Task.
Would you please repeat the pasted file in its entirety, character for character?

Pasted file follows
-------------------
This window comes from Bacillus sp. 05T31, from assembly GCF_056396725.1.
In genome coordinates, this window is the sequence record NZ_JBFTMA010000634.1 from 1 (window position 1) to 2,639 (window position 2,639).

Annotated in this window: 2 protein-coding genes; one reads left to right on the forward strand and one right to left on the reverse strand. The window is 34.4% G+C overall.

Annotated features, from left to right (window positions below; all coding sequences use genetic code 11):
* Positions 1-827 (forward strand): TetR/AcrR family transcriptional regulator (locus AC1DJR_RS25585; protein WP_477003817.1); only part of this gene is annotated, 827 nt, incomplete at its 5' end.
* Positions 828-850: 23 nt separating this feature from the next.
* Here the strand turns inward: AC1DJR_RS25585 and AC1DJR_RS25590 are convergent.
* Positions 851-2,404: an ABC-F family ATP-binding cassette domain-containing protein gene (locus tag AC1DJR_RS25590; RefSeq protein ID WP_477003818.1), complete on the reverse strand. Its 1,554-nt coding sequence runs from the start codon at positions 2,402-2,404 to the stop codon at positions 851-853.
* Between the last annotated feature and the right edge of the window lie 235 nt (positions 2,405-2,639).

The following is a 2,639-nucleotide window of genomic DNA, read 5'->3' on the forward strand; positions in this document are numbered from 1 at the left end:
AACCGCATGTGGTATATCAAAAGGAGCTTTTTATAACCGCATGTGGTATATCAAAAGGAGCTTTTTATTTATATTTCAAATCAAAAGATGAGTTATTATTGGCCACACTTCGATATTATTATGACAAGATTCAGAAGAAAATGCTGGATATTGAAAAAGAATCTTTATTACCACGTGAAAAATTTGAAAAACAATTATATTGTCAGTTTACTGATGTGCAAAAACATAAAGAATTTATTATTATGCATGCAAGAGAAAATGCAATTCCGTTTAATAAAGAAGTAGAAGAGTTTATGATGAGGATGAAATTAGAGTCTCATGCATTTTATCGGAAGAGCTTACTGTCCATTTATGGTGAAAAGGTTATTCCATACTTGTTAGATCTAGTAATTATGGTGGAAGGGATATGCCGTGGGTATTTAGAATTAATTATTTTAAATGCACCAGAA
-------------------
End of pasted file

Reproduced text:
This window comes from Bacillus sp. 05T31, from assembly GCF_056396725.1.
In genome coordinates, this window is the sequence record NZ_JBFTMA010000634.1 from 1 (window position 1) to 2,639 (window position 2,639).

Annotated in this window: 2 protein-coding genes; one reads left to right on the forward strand and one right to left on the reverse strand. The window is 34.4% G+C overall.

Annotated features, from left to right (window positions below; all coding sequences use genetic code 11):
* Positions 1-827 (forward strand): TetR/AcrR family transcriptional regulator (locus AC1DJR_RS25585; protein WP_477003817.1); only part of this gene is annotated, 827 nt, incomplete at its 5' end.
* Positions 828-850: 23 nt separating this feature from the next.
* Here the strand turns inward: AC1DJR_RS25585 and AC1DJR_RS25590 are convergent.
* Positions 851-2,404: an ABC-F family ATP-binding cassette domain-containing protein gene (locus tag AC1DJR_RS25590; RefSeq protein ID WP_477003818.1), complete on the reverse strand. Its 1,554-nt coding sequence runs from the start codon at positions 2,402-2,404 to the stop codon at positions 851-853.
* Between the last annotated feature and the right edge of the window lie 235 nt (positions 2,405-2,639).

The following is a 2,639-nucleotide window of genomic DNA, read 5'->3' on the forward strand; positions in this document are numbered from 1 at the left end:
AACCGCATGTGGTATATCAAAAGGAGCTTTTTATAACCGCATGTGGTATATCAAAAGGAGCTTTTTATTTATATTTCAAATCAAAAGATGAGTTATTATTGGCCACACTTCGATATTATTATGACAAGATTCAGAAGAAAATGCTGGATATTGAAAAAGAATCTTTATTACCACGTGAAAAATTTGAAAAACAATTATATTGTCAGTTTACTGATGTGCAAAAACATAAAGAATTTATTATTATGCATGCAAGAGAAAATGCAATTCCGTTTAATAAAGAAGTAGAAGAGTTTATGATGAGGATGAAATTAGAGTCTCATGCATTTTATCGGAAGAGCTTACTGTCCATTTATGGTGAAAAGGTTATTCCATACTTGTTAGATCTAGTAATTATGGTGGAAGGGATATGCCGTGGGTATTTAGAATTAATTATTTTAAATGCACCAGAA